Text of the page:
The next morning, the chefs go to a local spice market to get $200 worth of spices. That’s $50 per chef, so why they are making just one dish with $50 worth of spices seems perplexing unless spices in Singapore are very expensive. Kelly asks the spice vendor for some advice and Ed acts childish towards Angelo. Meanwhile Angelo claims to be fired up and glad he’s not coasting on immunity. Kevin is a bit worried about Kelly, since she had trouble with the kung pao dish a few challenges back.
Back in the kitchen, the chefs have one hour to prep their foods. Ed is manic and tries to mess with Angelo’s head. The dishes they are prepping are: Angelo’s lamb tartare with rambutan ceviche and curry oil (personally I was hoping for a ceviche-free season); Ed’s sweet and sour pork with crispy rice, potato cakes, and gai lan; Kevin’s clam chowder with Southeast Asian flavors; and Kelly’s seared prawns, spicy red coconut curry and crispy prawn heads.
Tom arrives and expresses dismay that they are only making one dish each. Ed pipes up that he has two dishes planned, which gets a collective “WTF?” from the others. Ed, with his immunity, sandbagged his team and wins the official Douche Bag of Season 7 title. The other chefs rally and come up with a second dish. The new dishes added are Kevin’s 63-degree farm egg, pearl tapioca, and radish condiment; Kelly’s chilled cucumber yogurt soup with a bitter melon salad; Angelo’s spicy shrimp broth with ginger and prawn dumplings; and Ed’s banana fritter with red chile paste, which doesn’t sound like an entrée to me at all. Kelly slices her had pretty badly and bleeds wildly as the prep time winds down. They pack it up, she gets bandaged, and they go out for a nice prawn fishing interlude. It’s some amusement type booth deal, but Kevin is such a wuss that Kelly has to both bait the fishing line for him and remove the prawn he caught.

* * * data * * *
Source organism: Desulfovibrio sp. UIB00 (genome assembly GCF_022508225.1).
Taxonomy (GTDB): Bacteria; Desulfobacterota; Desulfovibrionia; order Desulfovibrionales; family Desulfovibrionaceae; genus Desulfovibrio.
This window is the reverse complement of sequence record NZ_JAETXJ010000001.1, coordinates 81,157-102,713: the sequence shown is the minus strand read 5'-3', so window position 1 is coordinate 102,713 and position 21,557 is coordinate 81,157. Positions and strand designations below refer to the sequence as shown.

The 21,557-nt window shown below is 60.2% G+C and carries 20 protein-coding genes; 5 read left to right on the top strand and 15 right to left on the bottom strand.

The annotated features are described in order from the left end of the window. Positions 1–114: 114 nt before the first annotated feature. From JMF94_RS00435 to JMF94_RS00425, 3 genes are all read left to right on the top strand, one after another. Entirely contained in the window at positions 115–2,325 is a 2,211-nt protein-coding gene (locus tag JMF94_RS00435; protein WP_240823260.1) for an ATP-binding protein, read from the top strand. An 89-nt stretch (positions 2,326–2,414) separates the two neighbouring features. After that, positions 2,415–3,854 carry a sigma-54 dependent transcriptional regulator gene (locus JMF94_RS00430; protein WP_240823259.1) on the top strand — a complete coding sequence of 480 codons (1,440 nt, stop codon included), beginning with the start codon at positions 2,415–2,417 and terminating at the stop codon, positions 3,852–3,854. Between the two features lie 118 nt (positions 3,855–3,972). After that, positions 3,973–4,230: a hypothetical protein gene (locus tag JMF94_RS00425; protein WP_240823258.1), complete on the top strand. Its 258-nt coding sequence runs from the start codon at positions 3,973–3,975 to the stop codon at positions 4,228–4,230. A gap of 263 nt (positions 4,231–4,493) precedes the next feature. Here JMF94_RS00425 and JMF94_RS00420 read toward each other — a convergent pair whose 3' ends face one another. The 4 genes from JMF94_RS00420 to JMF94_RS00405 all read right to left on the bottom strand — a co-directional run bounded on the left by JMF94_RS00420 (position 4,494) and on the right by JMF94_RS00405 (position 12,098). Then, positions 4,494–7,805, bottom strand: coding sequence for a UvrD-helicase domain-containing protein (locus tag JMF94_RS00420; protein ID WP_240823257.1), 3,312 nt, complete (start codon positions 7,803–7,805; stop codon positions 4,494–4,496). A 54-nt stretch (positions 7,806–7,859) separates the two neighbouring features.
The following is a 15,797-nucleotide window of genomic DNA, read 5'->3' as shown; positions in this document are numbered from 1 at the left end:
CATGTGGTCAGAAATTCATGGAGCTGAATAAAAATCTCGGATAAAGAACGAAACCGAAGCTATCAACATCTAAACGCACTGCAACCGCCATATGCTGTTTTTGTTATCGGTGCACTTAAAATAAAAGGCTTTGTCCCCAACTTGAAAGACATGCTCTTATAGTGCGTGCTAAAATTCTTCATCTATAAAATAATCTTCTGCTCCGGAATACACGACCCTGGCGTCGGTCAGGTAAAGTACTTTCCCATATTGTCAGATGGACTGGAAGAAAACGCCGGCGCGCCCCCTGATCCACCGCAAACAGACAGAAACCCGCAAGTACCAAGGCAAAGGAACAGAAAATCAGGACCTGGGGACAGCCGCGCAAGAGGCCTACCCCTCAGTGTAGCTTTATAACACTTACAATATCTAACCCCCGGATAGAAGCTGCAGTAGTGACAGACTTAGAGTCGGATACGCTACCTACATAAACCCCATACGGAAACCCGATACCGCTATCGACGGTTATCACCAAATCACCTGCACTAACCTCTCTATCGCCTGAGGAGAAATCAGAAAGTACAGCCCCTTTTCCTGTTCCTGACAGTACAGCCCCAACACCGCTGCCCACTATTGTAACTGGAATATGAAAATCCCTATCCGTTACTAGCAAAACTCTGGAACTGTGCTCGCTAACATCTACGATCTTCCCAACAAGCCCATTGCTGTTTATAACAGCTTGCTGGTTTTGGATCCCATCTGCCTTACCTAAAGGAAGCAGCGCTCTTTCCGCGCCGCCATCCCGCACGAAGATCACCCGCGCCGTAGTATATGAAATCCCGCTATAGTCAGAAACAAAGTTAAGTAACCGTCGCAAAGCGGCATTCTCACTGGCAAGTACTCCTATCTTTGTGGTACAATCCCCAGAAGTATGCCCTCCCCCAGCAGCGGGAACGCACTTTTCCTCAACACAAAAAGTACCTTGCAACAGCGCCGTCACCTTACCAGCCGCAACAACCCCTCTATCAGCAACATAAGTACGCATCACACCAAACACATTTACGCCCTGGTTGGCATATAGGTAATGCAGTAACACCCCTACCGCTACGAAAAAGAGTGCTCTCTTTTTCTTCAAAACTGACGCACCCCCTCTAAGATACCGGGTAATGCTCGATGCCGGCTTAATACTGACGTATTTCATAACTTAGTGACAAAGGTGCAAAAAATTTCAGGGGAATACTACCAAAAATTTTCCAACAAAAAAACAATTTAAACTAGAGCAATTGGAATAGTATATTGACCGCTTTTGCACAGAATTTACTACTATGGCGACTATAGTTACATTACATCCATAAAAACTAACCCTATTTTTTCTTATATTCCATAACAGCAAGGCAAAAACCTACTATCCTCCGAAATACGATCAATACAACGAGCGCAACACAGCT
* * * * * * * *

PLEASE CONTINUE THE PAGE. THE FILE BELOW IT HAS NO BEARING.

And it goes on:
Coming together at last.
It’s finally time to wrap up this EC and the chefs head to the elegant beach club for Dana Corwin’s party. They have an hour and a half to get their dishes out—which are all being made to order, so prep is limited. Ed realizes he’s being a huge ass and steps up to instruct the waiters on the service of the dishes. These waiters need a lot of instruction, and I don’t think it has to necessarily do with a language barrier, given how international Singapore is. Kelly likes that they’re working as a team to expedite the dishes. Kevin makes sure his eggs are really cooked to exactly 63 degrees, otherwise disaster could ensue. He’s also got the problem of his cockles not opening and Ed actually helps him out since his prep is done. The orders start coming in on indecipherable tickets, some written in Chinese others just in sloppy writing. Often they stand there, dishes in hand, and have to be shooed out to the dining room. Other times, they just hang out in the dining room and have to be called back in. If Hell’s Kitchen ever does a season on waiters, the cast is already set.
The judges are Tom, Padma, Gail, Dana, and Seetoh; they first sample the soups. Dana finds Kelly’s soup to have a lot of acid, Gail likes the combination of cool and heat, and Seetoh finds it very balanced. Kevin’s chowder is delicious according to Dana, who seems a bit drunk. Tom finds the flavors clean and Seetoh says the broth is comfortable. Angelo’s soup is “yummy” according to Dana and Gail likes the texture of the mushrooms.
Next up they sample Angelo’s lamb tartare; Tom really likes it and Seetoh finds the use of lamb imaginative. Ed’s sweet and sour pork is a hit as well. Kevin’s egg and tapioca dish is perfect by Tom’s standard; the semi-soft egg breaks up and mixes with the tapioca to make a pudding that sounds positively disgusting but they liked it. Kelly’s prawn dish gets more of a mixed review; Gail loves it, Seetoh really likes the salad, but Tom is not that hot on it. The last thing they eat are Ed’s fried bananas and everyone is ga-ga over them. It totally sounds like a red neck county fair item to me, but then again, I can’t eat bananas. With the service done, the chefs make an appearance in the dining room and Dana makes a toast to them.